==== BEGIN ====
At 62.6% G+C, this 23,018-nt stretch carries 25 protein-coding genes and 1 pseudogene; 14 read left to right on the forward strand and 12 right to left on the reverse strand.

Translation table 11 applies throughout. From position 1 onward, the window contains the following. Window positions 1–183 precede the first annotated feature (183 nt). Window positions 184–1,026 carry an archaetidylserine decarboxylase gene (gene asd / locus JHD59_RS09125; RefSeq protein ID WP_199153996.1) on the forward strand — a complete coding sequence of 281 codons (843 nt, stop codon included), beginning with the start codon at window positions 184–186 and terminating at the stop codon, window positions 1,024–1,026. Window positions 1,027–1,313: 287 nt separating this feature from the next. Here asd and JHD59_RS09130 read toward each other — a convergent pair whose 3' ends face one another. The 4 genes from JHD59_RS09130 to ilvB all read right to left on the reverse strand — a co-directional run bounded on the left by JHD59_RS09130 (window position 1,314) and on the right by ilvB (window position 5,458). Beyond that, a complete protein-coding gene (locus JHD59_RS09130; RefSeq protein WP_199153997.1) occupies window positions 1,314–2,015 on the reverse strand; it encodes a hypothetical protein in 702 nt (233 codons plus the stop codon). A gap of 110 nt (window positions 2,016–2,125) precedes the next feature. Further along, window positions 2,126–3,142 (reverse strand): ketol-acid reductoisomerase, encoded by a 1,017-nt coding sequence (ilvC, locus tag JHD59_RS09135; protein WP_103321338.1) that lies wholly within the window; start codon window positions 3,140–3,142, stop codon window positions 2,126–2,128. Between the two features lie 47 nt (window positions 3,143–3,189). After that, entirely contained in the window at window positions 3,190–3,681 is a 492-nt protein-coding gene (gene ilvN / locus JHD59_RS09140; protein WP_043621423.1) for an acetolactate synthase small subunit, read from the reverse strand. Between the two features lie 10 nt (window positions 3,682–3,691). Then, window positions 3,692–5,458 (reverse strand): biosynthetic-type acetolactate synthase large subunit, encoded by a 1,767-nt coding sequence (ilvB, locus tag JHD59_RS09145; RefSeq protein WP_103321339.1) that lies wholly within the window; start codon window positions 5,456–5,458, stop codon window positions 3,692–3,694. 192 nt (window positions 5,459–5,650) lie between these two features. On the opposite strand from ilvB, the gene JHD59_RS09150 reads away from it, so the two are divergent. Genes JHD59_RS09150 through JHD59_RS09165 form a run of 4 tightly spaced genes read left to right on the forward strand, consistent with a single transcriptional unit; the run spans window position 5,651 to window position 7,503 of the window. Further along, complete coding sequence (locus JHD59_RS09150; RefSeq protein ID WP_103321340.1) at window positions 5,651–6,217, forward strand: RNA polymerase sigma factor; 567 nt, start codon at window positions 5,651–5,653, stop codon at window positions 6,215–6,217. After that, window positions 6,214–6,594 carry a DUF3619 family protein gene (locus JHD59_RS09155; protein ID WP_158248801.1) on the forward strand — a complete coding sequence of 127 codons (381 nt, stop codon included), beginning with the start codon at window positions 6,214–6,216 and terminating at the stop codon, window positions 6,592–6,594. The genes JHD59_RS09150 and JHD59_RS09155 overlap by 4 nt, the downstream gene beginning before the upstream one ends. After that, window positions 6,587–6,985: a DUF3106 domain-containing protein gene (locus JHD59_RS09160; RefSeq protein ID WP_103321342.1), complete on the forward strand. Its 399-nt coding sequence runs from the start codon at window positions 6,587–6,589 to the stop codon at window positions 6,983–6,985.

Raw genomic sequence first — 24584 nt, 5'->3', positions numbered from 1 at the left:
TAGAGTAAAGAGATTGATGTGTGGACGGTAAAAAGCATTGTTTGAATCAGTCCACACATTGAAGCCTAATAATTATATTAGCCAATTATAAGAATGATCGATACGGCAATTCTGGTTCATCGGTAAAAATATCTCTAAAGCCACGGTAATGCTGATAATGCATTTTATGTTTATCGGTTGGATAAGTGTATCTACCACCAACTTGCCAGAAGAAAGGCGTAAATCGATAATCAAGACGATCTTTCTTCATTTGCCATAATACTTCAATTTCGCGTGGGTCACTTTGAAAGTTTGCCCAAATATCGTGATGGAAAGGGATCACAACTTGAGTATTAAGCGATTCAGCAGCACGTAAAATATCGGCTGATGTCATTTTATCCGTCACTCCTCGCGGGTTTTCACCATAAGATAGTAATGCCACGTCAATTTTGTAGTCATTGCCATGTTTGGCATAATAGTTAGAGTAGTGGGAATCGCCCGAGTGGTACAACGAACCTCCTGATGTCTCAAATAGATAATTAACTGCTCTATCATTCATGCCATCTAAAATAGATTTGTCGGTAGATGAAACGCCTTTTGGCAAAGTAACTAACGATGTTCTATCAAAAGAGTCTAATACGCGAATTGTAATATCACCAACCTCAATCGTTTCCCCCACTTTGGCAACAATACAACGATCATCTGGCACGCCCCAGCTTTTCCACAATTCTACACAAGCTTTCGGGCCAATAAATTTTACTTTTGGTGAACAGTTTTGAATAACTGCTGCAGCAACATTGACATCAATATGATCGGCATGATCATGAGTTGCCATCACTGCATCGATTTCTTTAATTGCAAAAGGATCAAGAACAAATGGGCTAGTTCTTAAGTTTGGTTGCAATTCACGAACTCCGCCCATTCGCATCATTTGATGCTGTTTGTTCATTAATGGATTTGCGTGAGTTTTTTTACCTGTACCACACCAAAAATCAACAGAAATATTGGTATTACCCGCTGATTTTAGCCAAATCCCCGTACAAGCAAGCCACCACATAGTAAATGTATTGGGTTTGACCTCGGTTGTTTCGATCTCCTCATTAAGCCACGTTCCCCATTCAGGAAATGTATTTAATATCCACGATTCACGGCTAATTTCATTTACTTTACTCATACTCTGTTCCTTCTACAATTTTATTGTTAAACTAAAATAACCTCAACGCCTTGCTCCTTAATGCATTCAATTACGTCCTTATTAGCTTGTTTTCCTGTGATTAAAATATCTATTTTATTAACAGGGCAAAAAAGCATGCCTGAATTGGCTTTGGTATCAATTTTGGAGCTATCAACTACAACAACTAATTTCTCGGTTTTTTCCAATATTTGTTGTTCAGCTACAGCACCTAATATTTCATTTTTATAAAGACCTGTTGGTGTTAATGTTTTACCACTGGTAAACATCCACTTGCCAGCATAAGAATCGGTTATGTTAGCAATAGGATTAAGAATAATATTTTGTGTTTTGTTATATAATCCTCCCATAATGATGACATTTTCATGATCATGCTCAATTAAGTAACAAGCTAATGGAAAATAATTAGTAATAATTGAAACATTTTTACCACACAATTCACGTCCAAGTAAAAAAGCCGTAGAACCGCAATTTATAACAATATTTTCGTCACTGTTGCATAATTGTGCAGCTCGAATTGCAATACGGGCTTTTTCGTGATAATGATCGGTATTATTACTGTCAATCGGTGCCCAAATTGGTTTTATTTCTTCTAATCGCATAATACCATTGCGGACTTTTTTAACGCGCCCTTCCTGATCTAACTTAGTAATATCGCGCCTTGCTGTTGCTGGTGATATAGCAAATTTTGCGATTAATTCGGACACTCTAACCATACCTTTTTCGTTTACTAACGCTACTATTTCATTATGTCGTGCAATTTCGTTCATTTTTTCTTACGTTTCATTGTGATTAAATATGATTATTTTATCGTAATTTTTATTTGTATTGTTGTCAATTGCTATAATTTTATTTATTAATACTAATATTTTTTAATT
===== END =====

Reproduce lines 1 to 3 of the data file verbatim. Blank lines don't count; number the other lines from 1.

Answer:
At 62.6% G+C, this 23,018-nt stretch carries 25 protein-coding genes and 1 pseudogene; 14 read left to right on the forward strand and 12 right to left on the reverse strand.

Translation table 11 applies throughout. From position 1 onward, the window contains the following. Window positions 1–183 precede the first annotated feature (183 nt). Window positions 184–1,026 carry an archaetidylserine decarboxylase gene (gene asd / locus JHD59_RS09125; RefSeq protein ID WP_199153996.1) on the forward strand — a complete coding sequence of 281 codons (843 nt, stop codon included), beginning with the start codon at window positions 184–186 and terminating at the stop codon, window positions 1,024–1,026. Window positions 1,027–1,313: 287 nt separating this feature from the next. Here asd and JHD59_RS09130 read toward each other — a convergent pair whose 3' ends face one another. The 4 genes from JHD59_RS09130 to ilvB all read right to left on the reverse strand — a co-directional run bounded on the left by JHD59_RS09130 (window position 1,314) and on the right by ilvB (window position 5,458). Beyond that, a complete protein-coding gene (locus JHD59_RS09130; RefSeq protein WP_199153997.1) occupies window positions 1,314–2,015 on the reverse strand; it encodes a hypothetical protein in 702 nt (233 codons plus the stop codon). A gap of 110 nt (window positions 2,016–2,125) precedes the next feature. Further along, window positions 2,126–3,142 (reverse strand): ketol-acid reductoisomerase, encoded by a 1,017-nt coding sequence (ilvC, locus tag JHD59_RS09135; protein WP_103321338.1) that lies wholly within the window; start codon window positions 3,140–3,142, stop codon window positions 2,126–2,128. Between the two features lie 47 nt (window positions 3,143–3,189). After that, entirely contained in the window at window positions 3,190–3,681 is a 492-nt protein-coding gene (gene ilvN / locus JHD59_RS09140; protein WP_043621423.1) for an acetolactate synthase small subunit, read from the reverse strand. Between the two features lie 10 nt (window positions 3,682–3,691). Then, window positions 3,692–5,458 (reverse strand): biosynthetic-type acetolactate synthase large subunit, encoded by a 1,767-nt coding sequence (ilvB, locus tag JHD59_RS09145; RefSeq protein WP_103321339.1) that lies wholly within the window; start codon window positions 5,456–5,458, stop codon window positions 3,692–3,694. 192 nt (window positions 5,459–5,650) lie between these two features. On the opposite strand from ilvB, the gene JHD59_RS09150 reads away from it, so the two are divergent. Genes JHD59_RS09150 through JHD59_RS09165 form a run of 4 tightly spaced genes read left to right on the forward strand, consistent with a single transcriptional unit; the run spans window position 5,651 to window position 7,503 of the window. Further along, complete coding sequence (locus JHD59_RS09150; RefSeq protein ID WP_103321340.1) at window positions 5,651–6,217, forward strand: RNA polymerase sigma factor; 567 nt, start codon at window positions 5,651–5,653, stop codon at window positions 6,215–6,217. After that, window positions 6,214–6,594 carry a DUF3619 family protein gene (locus JHD59_RS09155; protein ID WP_158248801.1) on the forward strand — a complete coding sequence of 127 codons (381 nt, stop codon included), beginning with the start codon at window positions 6,214–6,216 and terminating at the stop codon, window positions 6,592–6,594. The genes JHD59_RS09150 and JHD59_RS09155 overlap by 4 nt, the downstream gene beginning before the upstream one ends. After that, window positions 6,587–6,985: a DUF3106 domain-containing protein gene (locus JHD59_RS09160; RefSeq protein ID WP_103321342.1), complete on the forward strand. Its 399-nt coding sequence runs from the start codon at window positions 6,587–6,589 to the stop codon at window positions 6,983–6,985.

Raw genomic sequence first — 24584 nt, 5'->3', positions numbered from 1 at the left: